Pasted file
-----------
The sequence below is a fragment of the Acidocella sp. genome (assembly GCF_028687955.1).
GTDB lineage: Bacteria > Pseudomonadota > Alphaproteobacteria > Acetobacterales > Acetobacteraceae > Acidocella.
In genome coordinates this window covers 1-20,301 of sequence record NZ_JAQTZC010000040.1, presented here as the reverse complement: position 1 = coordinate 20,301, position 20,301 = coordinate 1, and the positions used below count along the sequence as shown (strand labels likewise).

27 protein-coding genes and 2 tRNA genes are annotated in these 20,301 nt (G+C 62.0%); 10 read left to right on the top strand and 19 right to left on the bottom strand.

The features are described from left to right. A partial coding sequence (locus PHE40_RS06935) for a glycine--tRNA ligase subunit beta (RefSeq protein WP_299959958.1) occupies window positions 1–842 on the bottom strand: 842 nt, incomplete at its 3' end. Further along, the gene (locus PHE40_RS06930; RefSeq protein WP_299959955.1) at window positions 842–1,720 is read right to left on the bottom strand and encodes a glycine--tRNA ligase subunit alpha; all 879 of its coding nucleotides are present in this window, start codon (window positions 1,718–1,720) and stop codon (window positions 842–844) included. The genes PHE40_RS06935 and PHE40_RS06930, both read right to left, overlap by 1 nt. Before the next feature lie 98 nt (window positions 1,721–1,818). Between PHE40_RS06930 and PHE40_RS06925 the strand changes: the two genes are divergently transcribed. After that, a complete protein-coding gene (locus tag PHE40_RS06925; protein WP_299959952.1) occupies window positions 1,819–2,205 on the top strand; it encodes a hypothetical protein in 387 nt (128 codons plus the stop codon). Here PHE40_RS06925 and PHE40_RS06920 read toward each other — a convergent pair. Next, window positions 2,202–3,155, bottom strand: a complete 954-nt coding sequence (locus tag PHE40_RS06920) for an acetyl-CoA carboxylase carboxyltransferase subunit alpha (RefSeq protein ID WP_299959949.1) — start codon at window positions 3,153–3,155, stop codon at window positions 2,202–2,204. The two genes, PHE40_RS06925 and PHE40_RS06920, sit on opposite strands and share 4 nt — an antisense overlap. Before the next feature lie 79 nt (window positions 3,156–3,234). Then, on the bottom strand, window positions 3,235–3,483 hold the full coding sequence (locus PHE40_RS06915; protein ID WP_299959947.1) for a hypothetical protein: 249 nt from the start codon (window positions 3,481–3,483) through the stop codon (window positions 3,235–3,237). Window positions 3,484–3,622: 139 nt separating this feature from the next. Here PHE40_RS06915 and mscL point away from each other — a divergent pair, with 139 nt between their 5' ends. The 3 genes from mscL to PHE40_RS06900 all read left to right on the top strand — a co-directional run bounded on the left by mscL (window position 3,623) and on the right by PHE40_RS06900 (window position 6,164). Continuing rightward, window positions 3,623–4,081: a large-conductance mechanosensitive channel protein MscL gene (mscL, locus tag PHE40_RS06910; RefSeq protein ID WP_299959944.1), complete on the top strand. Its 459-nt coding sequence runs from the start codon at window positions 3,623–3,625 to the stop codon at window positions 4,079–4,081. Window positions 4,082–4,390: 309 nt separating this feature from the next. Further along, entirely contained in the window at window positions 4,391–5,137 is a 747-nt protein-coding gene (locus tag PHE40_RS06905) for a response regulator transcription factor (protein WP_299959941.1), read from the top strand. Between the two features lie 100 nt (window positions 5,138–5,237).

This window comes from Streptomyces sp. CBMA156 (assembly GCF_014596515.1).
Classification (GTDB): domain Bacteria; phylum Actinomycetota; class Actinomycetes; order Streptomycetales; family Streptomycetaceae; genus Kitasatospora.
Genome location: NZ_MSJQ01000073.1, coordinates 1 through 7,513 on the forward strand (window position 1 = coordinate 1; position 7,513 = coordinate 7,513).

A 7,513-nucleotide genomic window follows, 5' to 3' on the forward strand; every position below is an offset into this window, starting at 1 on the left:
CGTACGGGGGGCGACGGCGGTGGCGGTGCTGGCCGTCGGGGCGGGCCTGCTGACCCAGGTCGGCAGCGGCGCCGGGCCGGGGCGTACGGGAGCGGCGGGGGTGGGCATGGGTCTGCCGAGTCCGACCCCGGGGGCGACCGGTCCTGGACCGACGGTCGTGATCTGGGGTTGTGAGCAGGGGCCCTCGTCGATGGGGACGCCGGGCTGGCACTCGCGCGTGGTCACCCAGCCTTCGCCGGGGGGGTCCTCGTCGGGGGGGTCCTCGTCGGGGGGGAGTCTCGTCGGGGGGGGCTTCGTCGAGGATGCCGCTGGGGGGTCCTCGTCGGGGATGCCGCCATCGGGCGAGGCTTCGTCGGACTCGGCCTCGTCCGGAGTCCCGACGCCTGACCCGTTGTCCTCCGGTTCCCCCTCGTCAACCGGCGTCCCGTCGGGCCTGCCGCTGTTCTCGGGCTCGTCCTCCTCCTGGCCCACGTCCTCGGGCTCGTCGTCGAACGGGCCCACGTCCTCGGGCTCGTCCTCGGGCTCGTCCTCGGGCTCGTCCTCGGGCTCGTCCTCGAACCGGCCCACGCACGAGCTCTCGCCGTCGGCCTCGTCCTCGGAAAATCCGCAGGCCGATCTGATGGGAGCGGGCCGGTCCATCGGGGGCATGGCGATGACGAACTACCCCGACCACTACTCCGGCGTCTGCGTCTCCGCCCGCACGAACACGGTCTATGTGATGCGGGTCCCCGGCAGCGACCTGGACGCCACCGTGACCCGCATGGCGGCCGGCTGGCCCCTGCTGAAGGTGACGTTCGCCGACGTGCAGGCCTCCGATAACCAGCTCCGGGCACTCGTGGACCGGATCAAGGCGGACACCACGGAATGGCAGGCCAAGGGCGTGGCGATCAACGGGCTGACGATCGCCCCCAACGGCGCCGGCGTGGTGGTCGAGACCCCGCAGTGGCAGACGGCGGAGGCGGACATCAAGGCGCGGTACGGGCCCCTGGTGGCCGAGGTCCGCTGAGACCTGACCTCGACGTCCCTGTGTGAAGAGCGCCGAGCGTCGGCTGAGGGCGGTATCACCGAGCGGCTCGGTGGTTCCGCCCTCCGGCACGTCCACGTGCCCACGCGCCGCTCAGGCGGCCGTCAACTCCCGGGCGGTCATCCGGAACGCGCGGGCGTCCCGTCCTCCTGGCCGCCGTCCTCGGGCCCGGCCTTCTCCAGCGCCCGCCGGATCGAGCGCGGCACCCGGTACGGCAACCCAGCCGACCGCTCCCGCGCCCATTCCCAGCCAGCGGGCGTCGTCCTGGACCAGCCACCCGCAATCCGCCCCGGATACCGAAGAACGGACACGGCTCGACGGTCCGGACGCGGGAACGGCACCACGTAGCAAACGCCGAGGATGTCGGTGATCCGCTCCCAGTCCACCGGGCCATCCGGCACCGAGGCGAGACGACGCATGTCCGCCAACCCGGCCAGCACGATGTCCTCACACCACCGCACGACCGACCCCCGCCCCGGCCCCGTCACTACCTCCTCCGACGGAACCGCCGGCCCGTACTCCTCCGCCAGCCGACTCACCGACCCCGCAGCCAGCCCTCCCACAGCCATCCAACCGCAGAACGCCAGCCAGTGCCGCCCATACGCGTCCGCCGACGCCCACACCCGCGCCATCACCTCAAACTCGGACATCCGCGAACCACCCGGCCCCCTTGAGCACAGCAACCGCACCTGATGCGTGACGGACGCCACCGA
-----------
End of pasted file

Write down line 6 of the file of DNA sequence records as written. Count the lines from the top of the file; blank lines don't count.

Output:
This window comes from Streptomyces sp. CBMA156 (assembly GCF_014596515.1).